One of the frequently stated advantages of CHWs is that they increase access to malaria treatment for community members and lower costs of treatment-seeking. In the moderate-to-high transmission area of this study, households indeed experienced low out-of-pocket expenditure for visiting CHWs, completing referral and additional treatment-seeking in the private sector compared to household costs where individuals sought treatment at public health centres in Ghana (Tawiah et al. 2016). However, the situation was markedly different in the low transmission area where households experienced much higher out-of-pocket expenditure especially in the mRDT arm where the probability of additional treatment-seeking in the private sector was 36% after visiting CHWs (versus 11% in the presumptive arm). Visiting CHWs using mRDTs in a low transmission area, caregivers will more frequently be informed that the child does not suffer from malaria thus leading to additional treatment-seeking to treat the fever. Although the provision of a broader service package like iCCM in which CHWs are also trained to treat pneumonia and diarrhoea may diminish the number of febrile children that cannot be treated at community level, it may not fully obviate the need for additional treatment-seeking and resultant cost, particularly in low malaria transmission settings.

Limitations

Data on household costs over a 14-day period were collected retrospectively through interviews with caregivers. Responses to questions regarding out-of-pocket expenditure and time utilisation varied a lot in the sample resulting in standard deviations more than double the mean value for many of the household cost categories. This may reflect the methodological limitations inherent in this retrospective approach, such as accuracy of recall, but may also reflect genuine variation in household behaviour when facing a sick child with fever. The variation was larger than assumed in the sample size calculation for the household cost interviews, and a larger sample of household interviews would therefore have been desirable to reduce uncertainty of the ICERs from a societal perspective in the form of narrower confidence intervals.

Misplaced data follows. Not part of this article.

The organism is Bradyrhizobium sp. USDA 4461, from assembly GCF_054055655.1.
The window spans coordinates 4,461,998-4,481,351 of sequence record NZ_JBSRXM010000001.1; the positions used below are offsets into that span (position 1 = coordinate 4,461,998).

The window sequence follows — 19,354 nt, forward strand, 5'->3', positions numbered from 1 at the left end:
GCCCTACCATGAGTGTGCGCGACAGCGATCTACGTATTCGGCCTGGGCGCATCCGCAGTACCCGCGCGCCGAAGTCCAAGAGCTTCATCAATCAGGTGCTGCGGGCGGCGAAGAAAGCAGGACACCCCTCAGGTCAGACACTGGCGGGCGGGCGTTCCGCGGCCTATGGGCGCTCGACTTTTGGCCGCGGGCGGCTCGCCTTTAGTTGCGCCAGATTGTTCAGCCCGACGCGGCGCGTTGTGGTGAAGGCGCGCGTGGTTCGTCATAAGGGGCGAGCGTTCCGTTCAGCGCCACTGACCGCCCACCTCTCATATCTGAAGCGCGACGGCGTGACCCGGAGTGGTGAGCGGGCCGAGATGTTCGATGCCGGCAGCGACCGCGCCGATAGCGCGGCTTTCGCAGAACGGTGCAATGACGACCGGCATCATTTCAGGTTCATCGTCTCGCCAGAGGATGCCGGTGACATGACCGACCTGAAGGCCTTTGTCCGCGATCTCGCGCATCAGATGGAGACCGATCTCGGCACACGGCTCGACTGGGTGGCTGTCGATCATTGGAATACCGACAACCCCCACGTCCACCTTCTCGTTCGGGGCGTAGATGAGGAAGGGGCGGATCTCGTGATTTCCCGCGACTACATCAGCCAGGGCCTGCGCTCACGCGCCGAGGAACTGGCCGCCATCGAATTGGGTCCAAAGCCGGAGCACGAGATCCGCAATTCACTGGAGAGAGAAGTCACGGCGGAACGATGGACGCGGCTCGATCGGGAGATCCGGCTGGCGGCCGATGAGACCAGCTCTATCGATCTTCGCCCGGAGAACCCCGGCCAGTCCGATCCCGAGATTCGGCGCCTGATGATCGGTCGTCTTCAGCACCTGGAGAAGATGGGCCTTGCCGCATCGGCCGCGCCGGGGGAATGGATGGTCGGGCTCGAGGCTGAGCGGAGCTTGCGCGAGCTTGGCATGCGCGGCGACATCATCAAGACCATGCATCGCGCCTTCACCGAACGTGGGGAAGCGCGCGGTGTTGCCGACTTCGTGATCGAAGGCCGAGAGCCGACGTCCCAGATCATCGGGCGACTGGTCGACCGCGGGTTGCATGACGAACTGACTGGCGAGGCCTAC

Conclusions

Availability of mRDTs among CHWs resulted in a substantial improvement in appropriate treatment of children compared to a situation with presumptive diagnosis in both transmission settings. In the moderate-to-high transmission area this was achieved at low cost, resulting in a low ICER from both health sector and societal perspectives. In contrast, much higher health sector cost and ICERs were found in the low transmission area reflecting the necessity that significant resources must be invested in a programme before CHWs can start offering their services, combined with low attendance for malaria treatment. Costs could be substantially reduced if the number of CHWs per community who were focused on providing malaria care was lower in areas with low attendance thus saving some of the fixed costs related to individual CHWs such as training and equipment.

Acknowledgements

The authors wish to acknowledge the participation of CHWs who treated children that consulted them with fever during the study period; the valuable contribution of the laboratory technicians who performed the microscopy (Dickson Birakwate, Phiona Kafuko, Betty Nabatte, Anna Mary Auma and Annet Enzaru); Clare Chandler who helped develop the intervention, Carolyn Lynch who helped develop the training materials, and Bonnie Cundill for statistical advice.

Funding

This work was supported by the ACT Consortium, funded through a grant from the Bill and Melinda Gates Foundation to the London School of Hygiene and Tropical Medicine (grant number 39640). Sian Clarke is supported by the Wellcome Trust through a Research Career Development Fellowship (084933).

Supplementary data

are available at HEAPOL online.

Conflict of interest statement. None declared.

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Supplementary data